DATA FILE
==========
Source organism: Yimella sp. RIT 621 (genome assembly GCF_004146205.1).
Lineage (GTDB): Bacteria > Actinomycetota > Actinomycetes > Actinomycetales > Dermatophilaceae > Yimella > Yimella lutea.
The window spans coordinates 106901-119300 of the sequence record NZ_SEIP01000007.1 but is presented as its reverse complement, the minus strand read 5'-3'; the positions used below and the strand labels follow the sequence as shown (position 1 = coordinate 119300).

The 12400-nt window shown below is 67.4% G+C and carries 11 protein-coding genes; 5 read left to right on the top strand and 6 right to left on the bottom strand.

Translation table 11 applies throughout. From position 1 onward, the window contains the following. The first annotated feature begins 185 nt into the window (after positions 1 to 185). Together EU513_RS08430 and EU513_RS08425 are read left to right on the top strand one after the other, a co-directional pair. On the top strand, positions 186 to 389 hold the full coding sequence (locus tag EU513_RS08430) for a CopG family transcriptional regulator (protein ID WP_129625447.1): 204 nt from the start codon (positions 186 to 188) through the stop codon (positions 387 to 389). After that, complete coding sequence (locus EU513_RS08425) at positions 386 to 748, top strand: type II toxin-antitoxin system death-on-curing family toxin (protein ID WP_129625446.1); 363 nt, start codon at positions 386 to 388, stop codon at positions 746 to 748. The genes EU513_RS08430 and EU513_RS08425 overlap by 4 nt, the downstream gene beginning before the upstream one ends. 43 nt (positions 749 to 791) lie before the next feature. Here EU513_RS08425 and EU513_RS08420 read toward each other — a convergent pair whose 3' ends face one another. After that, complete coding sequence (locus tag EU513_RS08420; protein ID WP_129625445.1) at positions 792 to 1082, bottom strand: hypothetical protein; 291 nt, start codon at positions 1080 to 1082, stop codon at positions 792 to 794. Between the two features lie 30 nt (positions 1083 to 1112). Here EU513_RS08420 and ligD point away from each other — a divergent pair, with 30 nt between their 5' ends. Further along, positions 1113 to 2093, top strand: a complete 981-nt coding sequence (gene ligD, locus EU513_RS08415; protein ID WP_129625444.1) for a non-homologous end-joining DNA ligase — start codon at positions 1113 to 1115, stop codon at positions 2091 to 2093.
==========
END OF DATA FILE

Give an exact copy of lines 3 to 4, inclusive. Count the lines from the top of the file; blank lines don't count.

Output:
The window spans coordinates 106901-119300 of the sequence record NZ_SEIP01000007.1 but is presented as its reverse complement, the minus strand read 5'-3'; the positions used below and the strand labels follow the sequence as shown (position 1 = coordinate 119300).

The 12400-nt window shown below is 67.4% G+C and carries 11 protein-coding genes; 5 read left to right on the top strand and 6 right to left on the bottom strand.